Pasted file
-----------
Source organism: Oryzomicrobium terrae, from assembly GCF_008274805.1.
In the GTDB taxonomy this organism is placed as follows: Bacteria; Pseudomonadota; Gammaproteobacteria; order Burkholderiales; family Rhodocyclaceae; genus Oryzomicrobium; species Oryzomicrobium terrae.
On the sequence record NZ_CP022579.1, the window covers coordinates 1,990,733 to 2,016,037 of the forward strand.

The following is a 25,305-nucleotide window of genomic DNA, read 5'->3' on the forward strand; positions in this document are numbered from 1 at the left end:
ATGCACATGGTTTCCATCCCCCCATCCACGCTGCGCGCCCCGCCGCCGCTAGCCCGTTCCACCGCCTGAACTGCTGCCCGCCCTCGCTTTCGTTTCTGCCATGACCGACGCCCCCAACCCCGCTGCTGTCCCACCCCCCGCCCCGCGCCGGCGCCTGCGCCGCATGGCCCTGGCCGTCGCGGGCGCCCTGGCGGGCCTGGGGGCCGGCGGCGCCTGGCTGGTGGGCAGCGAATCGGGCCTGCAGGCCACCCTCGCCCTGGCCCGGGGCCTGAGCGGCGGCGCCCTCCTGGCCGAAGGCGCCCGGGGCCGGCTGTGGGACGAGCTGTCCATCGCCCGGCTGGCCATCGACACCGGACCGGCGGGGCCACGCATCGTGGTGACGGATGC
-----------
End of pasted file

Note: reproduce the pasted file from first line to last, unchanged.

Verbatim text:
Source organism: Oryzomicrobium terrae, from assembly GCF_008274805.1.
In the GTDB taxonomy this organism is placed as follows: Bacteria; Pseudomonadota; Gammaproteobacteria; order Burkholderiales; family Rhodocyclaceae; genus Oryzomicrobium; species Oryzomicrobium terrae.
On the sequence record NZ_CP022579.1, the window covers coordinates 1,990,733 to 2,016,037 of the forward strand.

The following is a 25,305-nucleotide window of genomic DNA, read 5'->3' on the forward strand; positions in this document are numbered from 1 at the left end:
ATGCACATGGTTTCCATCCCCCCATCCACGCTGCGCGCCCCGCCGCCGCTAGCCCGTTCCACCGCCTGAACTGCTGCCCGCCCTCGCTTTCGTTTCTGCCATGACCGACGCCCCCAACCCCGCTGCTGTCCCACCCCCCGCCCCGCGCCGGCGCCTGCGCCGCATGGCCCTGGCCGTCGCGGGCGCCCTGGCGGGCCTGGGGGCCGGCGGCGCCTGGCTGGTGGGCAGCGAATCGGGCCTGCAGGCCACCCTCGCCCTGGCCCGGGGCCTGAGCGGCGGCGCCCTCCTGGCCGAAGGCGCCCGGGGCCGGCTGTGGGACGAGCTGTCCATCGCCCGGCTGGCCATCGACACCGGACCGGCGGGGCCACGCATCGTGGTGACGGATGC